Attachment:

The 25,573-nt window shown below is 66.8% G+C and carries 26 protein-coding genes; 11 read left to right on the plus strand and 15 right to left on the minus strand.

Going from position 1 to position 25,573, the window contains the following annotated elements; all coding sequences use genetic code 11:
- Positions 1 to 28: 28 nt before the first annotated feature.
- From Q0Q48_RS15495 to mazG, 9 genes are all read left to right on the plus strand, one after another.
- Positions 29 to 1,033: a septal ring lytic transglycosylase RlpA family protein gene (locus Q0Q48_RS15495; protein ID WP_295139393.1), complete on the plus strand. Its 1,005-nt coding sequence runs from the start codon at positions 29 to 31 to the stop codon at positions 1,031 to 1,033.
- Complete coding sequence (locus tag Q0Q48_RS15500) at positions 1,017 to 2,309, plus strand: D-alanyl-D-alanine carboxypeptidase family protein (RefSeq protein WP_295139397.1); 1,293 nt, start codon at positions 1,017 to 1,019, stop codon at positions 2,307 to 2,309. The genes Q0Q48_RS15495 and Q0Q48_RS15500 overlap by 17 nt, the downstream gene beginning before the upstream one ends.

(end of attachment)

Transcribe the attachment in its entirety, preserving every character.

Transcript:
The 25,573-nt window shown below is 66.8% G+C and carries 26 protein-coding genes; 11 read left to right on the plus strand and 15 right to left on the minus strand.

Going from position 1 to position 25,573, the window contains the following annotated elements; all coding sequences use genetic code 11:
- Positions 1 to 28: 28 nt before the first annotated feature.
- From Q0Q48_RS15495 to mazG, 9 genes are all read left to right on the plus strand, one after another.
- Positions 29 to 1,033: a septal ring lytic transglycosylase RlpA family protein gene (locus Q0Q48_RS15495; protein ID WP_295139393.1), complete on the plus strand. Its 1,005-nt coding sequence runs from the start codon at positions 29 to 31 to the stop codon at positions 1,031 to 1,033.
- Complete coding sequence (locus tag Q0Q48_RS15500) at positions 1,017 to 2,309, plus strand: D-alanyl-D-alanine carboxypeptidase family protein (RefSeq protein WP_295139397.1); 1,293 nt, start codon at positions 1,017 to 1,019, stop codon at positions 2,307 to 2,309. The genes Q0Q48_RS15495 and Q0Q48_RS15500 overlap by 17 nt, the downstream gene beginning before the upstream one ends.